In a recent opinion, the Court of Appeals of Georgia addressed the state’s fraud exception for tolling the statute of limitations in medical malpractice cases. Evidently, a woman appealed a trial court’s granting of summary judgment in favor of a hospital. The woman appealed on the basis that the statute of limitations should not bar her claim because the hospital engaged in fraud.
According to the court’s opinion, the woman’s husband was experiencing abdominal pain and was transported to a hospital. During his stay, a doctor ordered a CT scan, and he underwent several other tests and examinations. The hospital did not administer the CT scan until four days after the initial physician’s order. The CT scan revealed that the man was suffering from a colon perforation, and he required two surgeries. During the last operation, physicians discovered that his condition was terminal, and he passed away several hours later.
The man’s wife filed a lawsuit about four years later against the hospital, alleging that the hospital was negligent in caring for and treating her husband. The hospital moved to dismiss the case based on the state’s statute of limitations. Georgia law requires that medical malpractice claims must be filed within two years after the date of the incident giving rise to the action occurs. In most cases arising from negligent treatment or misdiagnosis, the statute of limitations begins running at the time of the misdiagnosis or negligent treatment.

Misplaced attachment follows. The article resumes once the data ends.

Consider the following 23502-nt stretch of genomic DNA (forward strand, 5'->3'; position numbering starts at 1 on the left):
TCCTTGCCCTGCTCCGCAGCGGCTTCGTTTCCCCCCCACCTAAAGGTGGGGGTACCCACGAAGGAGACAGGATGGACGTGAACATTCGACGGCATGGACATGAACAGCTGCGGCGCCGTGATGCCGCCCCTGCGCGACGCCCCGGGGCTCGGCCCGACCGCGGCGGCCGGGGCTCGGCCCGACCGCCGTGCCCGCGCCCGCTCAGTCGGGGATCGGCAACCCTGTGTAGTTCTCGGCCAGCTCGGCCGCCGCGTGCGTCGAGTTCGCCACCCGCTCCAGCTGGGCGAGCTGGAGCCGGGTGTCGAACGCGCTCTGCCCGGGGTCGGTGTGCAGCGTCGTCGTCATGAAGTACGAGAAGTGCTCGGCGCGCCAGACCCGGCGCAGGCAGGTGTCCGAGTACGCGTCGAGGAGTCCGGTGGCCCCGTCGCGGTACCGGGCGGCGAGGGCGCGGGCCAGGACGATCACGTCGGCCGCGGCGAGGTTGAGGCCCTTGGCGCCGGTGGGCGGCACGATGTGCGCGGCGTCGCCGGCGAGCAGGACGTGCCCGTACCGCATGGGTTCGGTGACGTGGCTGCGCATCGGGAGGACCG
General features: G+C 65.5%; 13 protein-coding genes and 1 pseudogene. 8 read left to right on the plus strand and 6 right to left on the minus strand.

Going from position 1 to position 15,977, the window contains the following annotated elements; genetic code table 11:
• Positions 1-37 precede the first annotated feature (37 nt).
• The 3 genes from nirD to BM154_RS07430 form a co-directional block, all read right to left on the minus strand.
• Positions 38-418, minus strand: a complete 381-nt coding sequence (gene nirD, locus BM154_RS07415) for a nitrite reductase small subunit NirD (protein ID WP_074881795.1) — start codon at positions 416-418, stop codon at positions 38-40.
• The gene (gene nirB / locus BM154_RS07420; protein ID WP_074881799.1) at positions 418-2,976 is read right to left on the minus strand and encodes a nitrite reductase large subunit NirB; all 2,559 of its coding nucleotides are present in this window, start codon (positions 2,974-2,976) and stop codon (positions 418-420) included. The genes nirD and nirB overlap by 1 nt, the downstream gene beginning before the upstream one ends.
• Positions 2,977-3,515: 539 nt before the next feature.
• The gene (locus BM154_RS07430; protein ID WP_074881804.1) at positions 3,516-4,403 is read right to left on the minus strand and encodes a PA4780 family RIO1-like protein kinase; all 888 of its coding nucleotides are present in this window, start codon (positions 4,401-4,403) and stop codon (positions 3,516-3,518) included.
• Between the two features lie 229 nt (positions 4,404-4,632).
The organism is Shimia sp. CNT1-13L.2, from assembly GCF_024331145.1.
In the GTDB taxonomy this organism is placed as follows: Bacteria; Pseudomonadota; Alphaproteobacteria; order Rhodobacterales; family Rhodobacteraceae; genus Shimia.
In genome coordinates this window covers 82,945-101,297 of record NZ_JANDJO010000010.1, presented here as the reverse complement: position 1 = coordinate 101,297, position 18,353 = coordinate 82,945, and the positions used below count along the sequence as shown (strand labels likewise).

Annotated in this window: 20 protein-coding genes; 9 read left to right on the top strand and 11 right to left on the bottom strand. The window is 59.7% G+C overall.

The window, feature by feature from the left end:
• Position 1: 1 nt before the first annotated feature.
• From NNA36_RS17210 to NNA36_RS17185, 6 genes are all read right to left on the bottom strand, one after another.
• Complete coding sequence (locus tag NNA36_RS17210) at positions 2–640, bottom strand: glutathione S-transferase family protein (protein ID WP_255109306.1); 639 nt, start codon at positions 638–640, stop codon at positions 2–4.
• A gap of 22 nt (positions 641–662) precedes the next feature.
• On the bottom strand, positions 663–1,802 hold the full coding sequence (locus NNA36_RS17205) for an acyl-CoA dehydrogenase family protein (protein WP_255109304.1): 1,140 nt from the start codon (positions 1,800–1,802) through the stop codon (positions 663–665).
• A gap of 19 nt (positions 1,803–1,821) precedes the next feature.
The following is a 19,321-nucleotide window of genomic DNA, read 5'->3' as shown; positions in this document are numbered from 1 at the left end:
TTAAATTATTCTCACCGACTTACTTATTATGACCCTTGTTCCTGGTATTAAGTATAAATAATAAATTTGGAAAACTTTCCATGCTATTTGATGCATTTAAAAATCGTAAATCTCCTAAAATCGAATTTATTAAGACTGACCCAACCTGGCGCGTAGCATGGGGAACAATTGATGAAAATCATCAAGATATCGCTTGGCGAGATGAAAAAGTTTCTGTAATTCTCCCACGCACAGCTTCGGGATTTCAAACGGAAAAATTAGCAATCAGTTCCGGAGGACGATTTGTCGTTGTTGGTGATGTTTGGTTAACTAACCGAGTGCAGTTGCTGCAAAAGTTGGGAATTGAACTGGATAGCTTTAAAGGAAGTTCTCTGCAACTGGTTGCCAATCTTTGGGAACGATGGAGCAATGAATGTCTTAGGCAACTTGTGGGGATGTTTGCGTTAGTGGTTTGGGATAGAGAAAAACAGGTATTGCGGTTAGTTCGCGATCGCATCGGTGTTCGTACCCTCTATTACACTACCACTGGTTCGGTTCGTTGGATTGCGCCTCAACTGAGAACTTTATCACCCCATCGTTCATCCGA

The woman amended her complaint and argued that the statute of limitations should be tolled because of the fraud exception. The statute of limitations in Georgia medical malpractice may be tolled if the defendant engaged in fraud that deterred the plaintiff from pursuing their action. In those cases, the statute of limitations begins to run at the time the plaintiff discovered the fraud. However, plaintiffs cannot assert this right if they knew of the facts necessary to bring the claim before the period began to run.
The plaintiff argued that that the hospital knew and failed to inform the family that the man’s injury was caused because of the hospital’s negligence in failing to adequately work-up, evaluate, and treat his bowel condition. The hospital countered that the plaintiff could not allege the discovery of fraud at an unspecified date. Additionally, the hospital argued that the plaintiff failed to provide any evidence of fraud. The appeals court ultimately found in favor of the defendant, reasoning that the plaintiff was unable to provide proof that the hospital intended to conceal or make false representations of the man’s condition. Therefore, their lawsuit was barred by the statute of limitations.
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